Skip to main content
Open this photo in gallery:

Pedestrians walk past the head offices of Laurentian Bank in Montreal, April 1, 2015.CHRISTINNE MUSCHI/Reuters

When a company slashes its dividend amid gloomy operating conditions, investors are rarely delighted. Perhaps they should be: Companies that cut their payouts in 2020 are enjoying a remarkable comeback this year.

Last year was a challenging environment, when pandemic-related lockdowns weighed on economic activity and shredded corporate revenues. To save cash, many companies with previously steady payouts reduced or eliminated their dividends altogether.

Laurentian Bank lowered its quarterly dividend by 40 per cent, becoming the first large Canadian lender to do so in nearly 30 years. Suncor Energy Inc. cut its dividend by 55 per cent. RioCan Real Estate Investment Trust cut its dividend by 33 per cent. CAE Inc. suspended its dividend, and Sleep Country Canada Holdings Inc. briefly put its payout on hold.

There were many more examples.

“A dividend is a big indicator of confidence,” said Laura Lau, chief investment officer at Toronto-based Brompton Group. Cutting it meant companies had little confidence in the future.

It was not a pleasant environment for investors. Even broad dividend indexes, consisting of stocks that didn’t touch their dividends, underperformed broader benchmarks.

From mid-February through the end of 2020, a period that included the market meltdown and recovery, the S&P Dividend Aristocrats Index (which consists of stocks that have a history of raising their dividends every year) underperformed the S&P/TSX Composite Index by a substantial 12 percentage points.

But dividend stocks have made a remarkable comeback. And what’s particularly interesting is that stocks that cut their dividends are leading the way.

A 10-stock portfolio consisting of the above companies, along with Gildan Activewear Inc. , Methanex Corp. , Richelieu Hardware Ltd. , Inter Pipeline Ltd. and New Flyer Industries Inc. – all well-established companies with shares in the S&P/TSX Composite Index – is up 21.1 per cent in 2021.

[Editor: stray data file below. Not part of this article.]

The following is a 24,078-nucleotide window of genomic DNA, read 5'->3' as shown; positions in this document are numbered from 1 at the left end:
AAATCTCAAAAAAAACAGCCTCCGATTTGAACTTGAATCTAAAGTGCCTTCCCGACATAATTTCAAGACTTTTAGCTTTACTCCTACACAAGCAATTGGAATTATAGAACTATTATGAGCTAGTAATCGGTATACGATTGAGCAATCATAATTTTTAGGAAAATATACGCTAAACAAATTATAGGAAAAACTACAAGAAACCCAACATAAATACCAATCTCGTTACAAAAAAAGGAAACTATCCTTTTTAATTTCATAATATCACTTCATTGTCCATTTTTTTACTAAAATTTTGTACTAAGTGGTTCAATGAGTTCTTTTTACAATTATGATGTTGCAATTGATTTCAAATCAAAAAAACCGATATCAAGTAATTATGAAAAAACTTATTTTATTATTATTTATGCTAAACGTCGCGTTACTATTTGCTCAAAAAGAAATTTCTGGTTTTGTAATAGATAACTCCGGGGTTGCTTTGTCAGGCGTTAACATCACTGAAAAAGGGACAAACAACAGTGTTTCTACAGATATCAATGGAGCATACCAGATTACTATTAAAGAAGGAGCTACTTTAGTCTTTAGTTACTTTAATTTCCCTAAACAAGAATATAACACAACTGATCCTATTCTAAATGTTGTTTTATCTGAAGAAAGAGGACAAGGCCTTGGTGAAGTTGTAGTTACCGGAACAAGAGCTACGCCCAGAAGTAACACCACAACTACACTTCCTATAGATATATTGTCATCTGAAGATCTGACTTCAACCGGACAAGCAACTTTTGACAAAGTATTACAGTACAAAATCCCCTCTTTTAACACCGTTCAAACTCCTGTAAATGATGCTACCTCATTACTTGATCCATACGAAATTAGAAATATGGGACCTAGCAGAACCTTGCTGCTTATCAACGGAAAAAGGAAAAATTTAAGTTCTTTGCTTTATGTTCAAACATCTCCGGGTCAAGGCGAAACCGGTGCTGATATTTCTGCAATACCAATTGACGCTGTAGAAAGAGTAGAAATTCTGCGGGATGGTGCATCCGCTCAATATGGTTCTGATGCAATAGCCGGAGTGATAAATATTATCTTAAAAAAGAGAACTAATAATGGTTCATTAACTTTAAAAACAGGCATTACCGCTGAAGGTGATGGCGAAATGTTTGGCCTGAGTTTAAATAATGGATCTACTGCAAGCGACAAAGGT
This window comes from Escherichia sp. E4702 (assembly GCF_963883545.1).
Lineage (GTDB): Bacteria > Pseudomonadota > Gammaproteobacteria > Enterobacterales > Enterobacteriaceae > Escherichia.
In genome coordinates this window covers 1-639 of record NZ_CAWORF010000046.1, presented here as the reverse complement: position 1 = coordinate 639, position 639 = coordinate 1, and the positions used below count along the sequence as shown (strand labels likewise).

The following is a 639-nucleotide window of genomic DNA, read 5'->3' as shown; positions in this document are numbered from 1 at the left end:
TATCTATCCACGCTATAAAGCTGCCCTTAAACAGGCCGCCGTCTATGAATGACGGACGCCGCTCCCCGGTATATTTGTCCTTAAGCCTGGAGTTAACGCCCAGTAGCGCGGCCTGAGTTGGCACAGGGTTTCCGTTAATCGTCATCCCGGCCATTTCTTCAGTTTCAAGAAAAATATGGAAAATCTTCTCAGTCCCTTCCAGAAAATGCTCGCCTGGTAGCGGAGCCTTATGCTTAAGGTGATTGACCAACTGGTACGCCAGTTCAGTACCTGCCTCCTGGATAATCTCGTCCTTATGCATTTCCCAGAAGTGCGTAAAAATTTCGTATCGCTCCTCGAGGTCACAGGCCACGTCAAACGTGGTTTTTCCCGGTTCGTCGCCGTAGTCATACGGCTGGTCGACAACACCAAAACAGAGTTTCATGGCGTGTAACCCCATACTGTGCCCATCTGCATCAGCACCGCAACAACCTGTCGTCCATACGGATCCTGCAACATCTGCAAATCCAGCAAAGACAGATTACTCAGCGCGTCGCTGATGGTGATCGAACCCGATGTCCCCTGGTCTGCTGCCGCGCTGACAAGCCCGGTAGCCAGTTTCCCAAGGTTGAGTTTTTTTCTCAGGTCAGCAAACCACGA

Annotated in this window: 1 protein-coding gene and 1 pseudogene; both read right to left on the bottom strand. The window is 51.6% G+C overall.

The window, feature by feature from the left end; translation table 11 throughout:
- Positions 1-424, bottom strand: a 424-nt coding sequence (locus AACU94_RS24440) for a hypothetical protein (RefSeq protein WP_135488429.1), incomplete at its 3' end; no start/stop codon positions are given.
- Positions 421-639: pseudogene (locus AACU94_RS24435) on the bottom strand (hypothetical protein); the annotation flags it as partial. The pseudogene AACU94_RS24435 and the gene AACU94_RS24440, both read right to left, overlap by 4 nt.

This performance is about 5.5 percentage points better than the benchmark and 3.2 percentage points better than the Aristocrats Index (none of these performance figures include dividends).

Over the past 52 weeks, the differences are even more striking: The 10-stock portfolio of dividend cutters is up 56 per cent, which is about 30 percentage points better than the benchmark and 21 percentage points better than the Aristocrats.

If dividend cuts marked a particularly bleak time for the market last year, this year’s market activity is defined to some extent by a recovering global economy and the rollout of vaccines – raising investor optimism and, in some cases, restoring business confidence.

Suncor is benefiting from stronger crude oil prices: The company reported operating earnings of $746-million in the first quarter, up from a loss of $421-million in the first quarter of 2020.

Sleep Country fully reinstated its quarterly dividend in November after sales and profits rebounded. Methanex raised its quarterly payout to 12.5 US cents per share, payable on Sept. 30, up from 3.75 US cents per share previously (although still well below its recent high of 36 US cents per share).

Richelieu Hardware restored its quarterly dividend in July, 2020, and has since raised its payout and issued a special dividend to make up for the missed payment in 2020.

And Inter Pipeline is caught in the middle of a takeover battle between two suitors that want to buy the company. The interest has lifted its share price by 160 per cent from lows last year.

In other words, a number of specific issues has driven share prices higher. But is there a broader takeaway here as well?

Perhaps. Companies tend to cut their dividends only as a last resort when times are tough, which means that share prices may be near their lows when cuts are announced.

“It’s the point of maximum pessimism. Some individuals buy the stock for the dividend, and if the dividend isn’t there, it gives them a reason to sell,” Ms. Lau said.

When RioCan cut its dividend in December, its unit price slumped as much as 10 per cent after the announcement and struggled through the end of 2020. The price has rebounded 34 per cent in 2021, though, or more than double the gain for the TSX Composite over the same period.

The dividend cut, it turns out, offered a good buying opportunity.

Be smart with your money. Get the latest investing insights delivered right to your inbox three times a week, with the Globe Investor newsletter. Sign up today.

Follow David Berman on Twitter: @dberman_ROBOpens in a new window

Report an error

Editorial code of conduct

Tickers mentioned in this story

Your Globe

Build your personal news feed

Follow the author of this article:

Follow topics related to this article:

Check Following for new articles

Interact with The Globe